News, Updates & Announcements

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Sep 18th, 2010

RateTea.net Celebrates First Anniversary

RateTea.net celebrates its first anniversary today! We were launched exactly one year ago today, on September 18th, 2009. Since then we have grown considerably, both in features and in extent. We now have a total of 711 reviews from 143 reviewers, and our database of teas and brands of teas continues to grow.

In our past newsletters we highlighted new interactive features, but many of the biggest improvements over the past year have been to the written content of the site and may have gone unnoticed by most users. We'd like to draw attention to some of them in this newsletter.

Did you know?

• Anxi County, in Fujian province of China is most famous for Tie Guan Yin, or Iron Goddess of Mercy, a type of oolong tea. But there are many other Anxi oolongs; together these oolongs are called se chung oolongs.

Darjeeling black tea is broken into the different flushes, first flush, second flush, autumnal flush, etc., based on when it is harvested.

Chamomile, a popular herbal tea, has a number of medicinal uses and health benefits; there is even some evidence it may be useful for treating diabetes.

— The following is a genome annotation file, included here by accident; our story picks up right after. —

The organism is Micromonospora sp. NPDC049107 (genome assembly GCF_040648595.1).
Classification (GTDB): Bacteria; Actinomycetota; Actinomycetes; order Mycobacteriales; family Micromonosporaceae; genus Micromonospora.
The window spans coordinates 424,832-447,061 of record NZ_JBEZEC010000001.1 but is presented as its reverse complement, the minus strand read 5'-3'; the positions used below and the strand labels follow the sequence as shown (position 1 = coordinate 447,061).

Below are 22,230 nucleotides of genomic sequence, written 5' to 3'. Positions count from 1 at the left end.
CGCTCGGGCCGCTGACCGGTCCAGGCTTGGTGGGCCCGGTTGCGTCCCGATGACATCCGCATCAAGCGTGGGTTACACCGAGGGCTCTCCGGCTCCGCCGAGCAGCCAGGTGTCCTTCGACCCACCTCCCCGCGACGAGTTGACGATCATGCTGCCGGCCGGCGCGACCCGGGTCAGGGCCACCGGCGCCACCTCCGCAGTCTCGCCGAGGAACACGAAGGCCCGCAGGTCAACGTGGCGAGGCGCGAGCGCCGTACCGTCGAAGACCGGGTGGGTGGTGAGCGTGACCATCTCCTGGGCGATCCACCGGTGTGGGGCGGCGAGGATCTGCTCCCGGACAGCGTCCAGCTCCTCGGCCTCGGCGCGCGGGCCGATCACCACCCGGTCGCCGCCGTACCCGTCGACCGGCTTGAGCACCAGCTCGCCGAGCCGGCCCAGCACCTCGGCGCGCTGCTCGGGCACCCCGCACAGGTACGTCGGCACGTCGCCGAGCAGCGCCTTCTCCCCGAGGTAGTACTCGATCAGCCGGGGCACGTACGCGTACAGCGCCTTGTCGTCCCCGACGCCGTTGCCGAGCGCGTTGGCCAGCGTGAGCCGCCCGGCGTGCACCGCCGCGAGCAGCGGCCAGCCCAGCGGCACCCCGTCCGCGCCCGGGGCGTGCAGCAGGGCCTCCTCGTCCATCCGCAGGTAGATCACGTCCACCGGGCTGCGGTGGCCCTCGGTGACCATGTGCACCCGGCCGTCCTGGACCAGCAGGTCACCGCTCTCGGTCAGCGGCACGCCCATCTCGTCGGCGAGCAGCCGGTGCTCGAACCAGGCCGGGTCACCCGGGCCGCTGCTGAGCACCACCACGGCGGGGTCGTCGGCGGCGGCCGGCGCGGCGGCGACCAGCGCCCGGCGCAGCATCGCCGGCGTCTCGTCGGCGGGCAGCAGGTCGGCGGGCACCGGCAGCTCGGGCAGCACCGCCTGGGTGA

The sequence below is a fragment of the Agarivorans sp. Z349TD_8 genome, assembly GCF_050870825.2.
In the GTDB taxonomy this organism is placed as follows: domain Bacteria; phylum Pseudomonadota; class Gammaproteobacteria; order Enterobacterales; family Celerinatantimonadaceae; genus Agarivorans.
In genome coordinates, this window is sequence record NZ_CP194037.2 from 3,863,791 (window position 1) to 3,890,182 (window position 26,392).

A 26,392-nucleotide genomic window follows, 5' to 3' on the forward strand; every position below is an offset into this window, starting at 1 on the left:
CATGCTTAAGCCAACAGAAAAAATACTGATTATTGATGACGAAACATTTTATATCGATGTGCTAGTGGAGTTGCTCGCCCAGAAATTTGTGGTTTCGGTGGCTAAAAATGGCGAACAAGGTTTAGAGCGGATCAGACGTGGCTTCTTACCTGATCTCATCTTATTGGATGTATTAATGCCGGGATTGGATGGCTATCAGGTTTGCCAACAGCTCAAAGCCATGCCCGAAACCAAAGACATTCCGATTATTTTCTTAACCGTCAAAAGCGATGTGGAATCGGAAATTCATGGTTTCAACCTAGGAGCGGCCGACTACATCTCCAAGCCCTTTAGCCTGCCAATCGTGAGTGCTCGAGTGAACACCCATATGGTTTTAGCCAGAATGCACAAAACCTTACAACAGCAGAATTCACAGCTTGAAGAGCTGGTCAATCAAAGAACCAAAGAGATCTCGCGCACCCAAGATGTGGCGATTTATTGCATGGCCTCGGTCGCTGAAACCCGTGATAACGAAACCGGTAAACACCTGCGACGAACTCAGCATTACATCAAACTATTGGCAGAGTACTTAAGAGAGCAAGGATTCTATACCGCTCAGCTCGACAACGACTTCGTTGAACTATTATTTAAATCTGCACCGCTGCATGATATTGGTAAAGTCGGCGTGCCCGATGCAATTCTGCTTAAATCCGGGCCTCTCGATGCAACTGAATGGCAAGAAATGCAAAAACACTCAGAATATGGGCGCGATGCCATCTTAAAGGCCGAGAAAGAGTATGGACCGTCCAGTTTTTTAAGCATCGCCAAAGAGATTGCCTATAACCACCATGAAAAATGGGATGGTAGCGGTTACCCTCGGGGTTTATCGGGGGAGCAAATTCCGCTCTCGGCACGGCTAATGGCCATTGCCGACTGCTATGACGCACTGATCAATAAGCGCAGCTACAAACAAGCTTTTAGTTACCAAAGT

These are only a few examples of the new material we have added since our launch! If you have not explored our site in a number of months, you may be surprised by what you find!

New Material & Articles:

One of the goals and purposes of RateTea.net is to provide accurate, impartial information and to help tea enthusiasts learn more about where their tea comes from.

Collage of Four Green Oolongs
Huang Jin Gui is among
the new styles added.
We have added a considerable level of detail to the pages on styles and varieties of tea. We now classify teas in 150 different styles. We have also added Chinese and Japanese characters to most Chinese and Japanese teas, respectively. In a few cases, we have added Thai and Korean names as well. These other languages will allow people to more easily locate and research the more esoteric teas online.

Map of Fujian Province's Location in China
We have added maps
for Chinese provinces.
We have also added detail for regions: we have started to identify the sources of some teas down to the level of individual counties in China, and to prefectures (like states) in Japan; there are now a total of 90 regions and sub-regions listed. We've included some climate information on many of the regions, and are beginning to add discussion of how various regions are affected by climate change and other environmental issues.

The articles section of the website, which we did not have when we launched, now has 19 articles on tea-related topics. Our page on caffeine in tea sets out to dispel some widely-circulating myths about how much caffeine is in various types of tea. We continue to expand our offerings pertaining to sustainability, and we now have both a guide on how to brew tea as well as a page on making multiple infusions from the same set of tea leaves (which includes gong fu brewing).

Let us know what you want:

Are there topics that you would like to see us devote more energy to covering? Do you have something valuable to contribute, such as a new perspective, a new source, a correction, or a new piece of information that could enrich one of our articles? Please contact us so we can continue to improve the informational aspects of the site!

Sep 2nd, 2010

Review Pages & RSS Feeds

Screenshot of Review Page

Review Pages: